Palace intrigue, romance, and illicit affairs--Rebecca Dean has written a glorious novel that will sweep Philippa Gregory fans off their feet.
Delia Chandler, an eighteen-year-old Southern girl, marries Viscount Ivor Conisborough just before World War II, becoming part of the Windsor court. It's every girl's dream come true. But Delia is jolted from her pleasant life when she realizes, after the birth of her two daughters, that Ivor chose her only to bear an heir to his estate. Shortly thereafter, she begins an affair with her husband's handsome, titled, and frequently scandalous best friend.
When Conisborough is appointed as an adviser to King Fuad of Egypt, Delia exchanges one palace circle for another, far different one. While she sees Egypt as a place of exile, her two daughters regard Egypt as their home. Only when war comes to Cairo--and Delia finally reveals the secret she has kept for so long--can she begin to heal the divisions separating her from those she loves.
Rebecca Dean's irresistible combination of real events and masterful storytelling will keep readers fascinated until the very last page.
From London to Cairo, in the glittery world of high society before WWII, Dean taps into an exotic and distant world in her page-turning debut. After 18-year-old Virginia belle Delia marries older British aristocrat Ivor Conisborough, they decamp to London and get to work on producing an heir for the aging viscount. Delia is agog at her new friends in high places, but her idyll is trampled when she learns a painful secret about Ivor. Even so, Delia is endlessly infatuated with London, and she eventually has two girls, Petronella and Davina. The family, to Delia's chagrin, is relocated to Cairo on a long diplomatic mission, and here the novel really sings, as Hitler's campaign hits closer to home and everyone seems to have ulterior motives. Davina and Petronella, meanwhile, grow into young women who think of Cairo as home and fall in love with men they meet there. Dean beautifully captures the mood and color of the era--her descriptive passages are marvelous and complement the layered intrigue, romance and deception. (Mar.)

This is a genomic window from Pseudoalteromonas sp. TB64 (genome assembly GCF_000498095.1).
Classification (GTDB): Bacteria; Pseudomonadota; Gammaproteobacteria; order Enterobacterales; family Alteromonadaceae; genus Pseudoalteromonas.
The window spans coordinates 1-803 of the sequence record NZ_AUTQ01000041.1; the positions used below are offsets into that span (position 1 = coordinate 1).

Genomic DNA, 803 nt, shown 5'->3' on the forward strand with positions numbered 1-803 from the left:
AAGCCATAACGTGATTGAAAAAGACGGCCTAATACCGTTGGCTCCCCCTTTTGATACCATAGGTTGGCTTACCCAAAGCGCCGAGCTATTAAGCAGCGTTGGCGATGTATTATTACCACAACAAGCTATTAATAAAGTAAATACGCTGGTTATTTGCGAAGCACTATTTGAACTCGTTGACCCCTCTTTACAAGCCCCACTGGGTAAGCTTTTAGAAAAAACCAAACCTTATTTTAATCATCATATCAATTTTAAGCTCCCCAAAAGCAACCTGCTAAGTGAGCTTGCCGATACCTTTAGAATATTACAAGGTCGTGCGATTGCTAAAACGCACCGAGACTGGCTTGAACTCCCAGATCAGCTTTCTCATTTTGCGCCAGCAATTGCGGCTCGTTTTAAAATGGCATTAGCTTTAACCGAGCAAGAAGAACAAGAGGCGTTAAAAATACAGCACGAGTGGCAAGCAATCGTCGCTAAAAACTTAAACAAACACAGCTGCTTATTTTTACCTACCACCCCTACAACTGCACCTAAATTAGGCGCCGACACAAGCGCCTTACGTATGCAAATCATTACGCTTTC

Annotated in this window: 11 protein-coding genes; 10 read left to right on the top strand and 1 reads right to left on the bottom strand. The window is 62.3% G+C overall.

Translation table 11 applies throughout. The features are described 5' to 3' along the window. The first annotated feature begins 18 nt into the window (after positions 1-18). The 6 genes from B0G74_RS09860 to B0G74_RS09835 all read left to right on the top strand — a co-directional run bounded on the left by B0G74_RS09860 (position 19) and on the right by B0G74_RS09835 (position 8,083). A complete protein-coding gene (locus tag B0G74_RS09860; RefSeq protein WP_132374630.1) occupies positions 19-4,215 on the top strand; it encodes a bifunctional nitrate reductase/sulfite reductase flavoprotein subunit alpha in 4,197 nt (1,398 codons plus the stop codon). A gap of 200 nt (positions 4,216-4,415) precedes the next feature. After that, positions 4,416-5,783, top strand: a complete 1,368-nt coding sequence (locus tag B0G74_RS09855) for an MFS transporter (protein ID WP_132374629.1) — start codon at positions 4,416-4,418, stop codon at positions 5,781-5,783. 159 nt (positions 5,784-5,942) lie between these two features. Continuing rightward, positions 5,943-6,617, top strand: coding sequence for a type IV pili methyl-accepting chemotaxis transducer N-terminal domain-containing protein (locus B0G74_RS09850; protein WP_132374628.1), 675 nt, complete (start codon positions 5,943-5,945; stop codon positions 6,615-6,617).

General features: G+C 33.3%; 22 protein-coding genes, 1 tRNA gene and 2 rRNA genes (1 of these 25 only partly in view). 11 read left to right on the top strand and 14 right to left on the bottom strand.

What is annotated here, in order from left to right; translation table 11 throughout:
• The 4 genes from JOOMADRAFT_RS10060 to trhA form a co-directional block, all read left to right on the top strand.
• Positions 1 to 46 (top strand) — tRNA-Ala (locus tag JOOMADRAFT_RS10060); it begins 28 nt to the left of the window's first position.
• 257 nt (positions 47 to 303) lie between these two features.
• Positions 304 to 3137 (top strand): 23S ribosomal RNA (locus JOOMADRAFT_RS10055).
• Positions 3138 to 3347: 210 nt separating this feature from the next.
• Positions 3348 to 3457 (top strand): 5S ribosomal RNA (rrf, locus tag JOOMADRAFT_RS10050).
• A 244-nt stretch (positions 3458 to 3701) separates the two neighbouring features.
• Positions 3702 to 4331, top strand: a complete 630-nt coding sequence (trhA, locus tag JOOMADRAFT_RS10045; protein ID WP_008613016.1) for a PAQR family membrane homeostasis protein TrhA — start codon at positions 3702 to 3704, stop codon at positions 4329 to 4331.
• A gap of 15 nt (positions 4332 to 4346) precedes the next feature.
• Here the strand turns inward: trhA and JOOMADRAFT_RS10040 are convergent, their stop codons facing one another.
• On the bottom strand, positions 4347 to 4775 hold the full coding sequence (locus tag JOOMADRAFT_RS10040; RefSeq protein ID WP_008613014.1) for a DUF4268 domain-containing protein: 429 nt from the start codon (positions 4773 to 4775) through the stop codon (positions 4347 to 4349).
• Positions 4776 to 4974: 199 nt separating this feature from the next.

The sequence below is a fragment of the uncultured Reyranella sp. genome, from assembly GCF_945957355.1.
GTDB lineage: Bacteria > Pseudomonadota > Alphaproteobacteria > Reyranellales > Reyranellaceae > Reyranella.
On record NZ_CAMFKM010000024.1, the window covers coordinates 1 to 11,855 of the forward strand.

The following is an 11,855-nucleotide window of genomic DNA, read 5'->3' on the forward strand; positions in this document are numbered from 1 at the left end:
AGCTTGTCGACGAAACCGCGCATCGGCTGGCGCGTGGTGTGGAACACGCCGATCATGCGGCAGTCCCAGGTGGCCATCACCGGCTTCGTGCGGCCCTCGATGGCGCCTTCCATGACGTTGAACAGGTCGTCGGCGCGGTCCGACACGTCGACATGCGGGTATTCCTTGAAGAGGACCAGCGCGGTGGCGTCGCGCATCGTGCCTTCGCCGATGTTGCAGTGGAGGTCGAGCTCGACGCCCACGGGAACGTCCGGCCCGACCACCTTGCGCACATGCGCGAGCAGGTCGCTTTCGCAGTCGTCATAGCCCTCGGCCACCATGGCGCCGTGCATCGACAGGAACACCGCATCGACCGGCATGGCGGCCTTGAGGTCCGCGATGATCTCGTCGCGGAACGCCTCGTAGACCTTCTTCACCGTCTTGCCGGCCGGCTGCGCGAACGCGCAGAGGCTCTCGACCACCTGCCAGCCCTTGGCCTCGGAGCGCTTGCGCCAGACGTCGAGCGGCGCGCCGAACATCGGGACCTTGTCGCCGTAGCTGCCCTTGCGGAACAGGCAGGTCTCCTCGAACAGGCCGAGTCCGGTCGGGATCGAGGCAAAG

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March 22, 2009
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